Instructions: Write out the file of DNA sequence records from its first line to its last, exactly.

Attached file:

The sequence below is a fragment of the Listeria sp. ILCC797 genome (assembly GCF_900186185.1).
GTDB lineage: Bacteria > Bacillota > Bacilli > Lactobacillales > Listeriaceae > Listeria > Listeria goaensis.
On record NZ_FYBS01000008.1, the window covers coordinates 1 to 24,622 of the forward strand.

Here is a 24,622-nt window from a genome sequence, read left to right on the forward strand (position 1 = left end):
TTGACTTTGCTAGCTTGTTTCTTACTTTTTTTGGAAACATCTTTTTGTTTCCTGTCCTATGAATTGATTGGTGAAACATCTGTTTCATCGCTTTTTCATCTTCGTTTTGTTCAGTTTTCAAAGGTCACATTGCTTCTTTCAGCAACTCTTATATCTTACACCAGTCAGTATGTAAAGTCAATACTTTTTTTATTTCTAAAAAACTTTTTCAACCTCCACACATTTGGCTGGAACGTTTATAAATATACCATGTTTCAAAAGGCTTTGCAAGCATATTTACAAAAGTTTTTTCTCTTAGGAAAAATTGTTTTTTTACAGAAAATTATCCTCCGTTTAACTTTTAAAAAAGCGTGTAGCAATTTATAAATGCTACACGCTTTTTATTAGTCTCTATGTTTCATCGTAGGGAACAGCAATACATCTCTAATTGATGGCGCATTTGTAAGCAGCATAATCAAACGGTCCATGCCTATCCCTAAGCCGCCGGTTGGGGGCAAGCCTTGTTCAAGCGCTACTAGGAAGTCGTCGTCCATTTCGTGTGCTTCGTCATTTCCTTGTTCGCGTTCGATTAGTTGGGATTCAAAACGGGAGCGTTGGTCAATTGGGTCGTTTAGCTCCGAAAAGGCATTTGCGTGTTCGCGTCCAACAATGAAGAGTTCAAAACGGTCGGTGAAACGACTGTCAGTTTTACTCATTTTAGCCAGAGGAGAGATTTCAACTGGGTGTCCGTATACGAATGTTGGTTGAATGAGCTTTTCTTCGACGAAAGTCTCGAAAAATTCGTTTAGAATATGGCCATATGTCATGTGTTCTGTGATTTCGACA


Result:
The sequence below is a fragment of the Listeria sp. ILCC797 genome (assembly GCF_900186185.1).
GTDB lineage: Bacteria > Bacillota > Bacilli > Lactobacillales > Listeriaceae > Listeria > Listeria goaensis.
On record NZ_FYBS01000008.1, the window covers coordinates 1 to 24,622 of the forward strand.

Here is a 24,622-nt window from a genome sequence, read left to right on the forward strand (position 1 = left end):
TTGACTTTGCTAGCTTGTTTCTTACTTTTTTTGGAAACATCTTTTTGTTTCCTGTCCTATGAATTGATTGGTGAAACATCTGTTTCATCGCTTTTTCATCTTCGTTTTGTTCAGTTTTCAAAGGTCACATTGCTTCTTTCAGCAACTCTTATATCTTACACCAGTCAGTATGTAAAGTCAATACTTTTTTTATTTCTAAAAAACTTTTTCAACCTCCACACATTTGGCTGGAACGTTTATAAATATACCATGTTTCAAAAGGCTTTGCAAGCATATTTACAAAAGTTTTTTCTCTTAGGAAAAATTGTTTTTTTACAGAAAATTATCCTCCGTTTAACTTTTAAAAAAGCGTGTAGCAATTTATAAATGCTACACGCTTTTTATTAGTCTCTATGTTTCATCGTAGGGAACAGCAATACATCTCTAATTGATGGCGCATTTGTAAGCAGCATAATCAAACGGTCCATGCCTATCCCTAAGCCGCCGGTTGGGGGCAAGCCTTGTTCAAGCGCTACTAGGAAGTCGTCGTCCATTTCGTGTGCTTCGTCATTTCCTTGTTCGCGTTCGATTAGTTGGGATTCAAAACGGGAGCGTTGGTCAATTGGGTCGTTTAGCTCCGAAAAGGCATTTGCGTGTTCGCGTCCAACAATGAAGAGTTCAAAACGGTCGGTGAAACGACTGTCAGTTTTACTCATTTTAGCCAGAGGAGAGATTTCAACTGGGTGTCCGTATACGAATGTTGGTTGAATGAGCTTTTCTTCGACGAAAGTCTCGAAAAATTCGTTTAGAATATGGCCATATGTCATGTGTTCTGTGATTTCGACA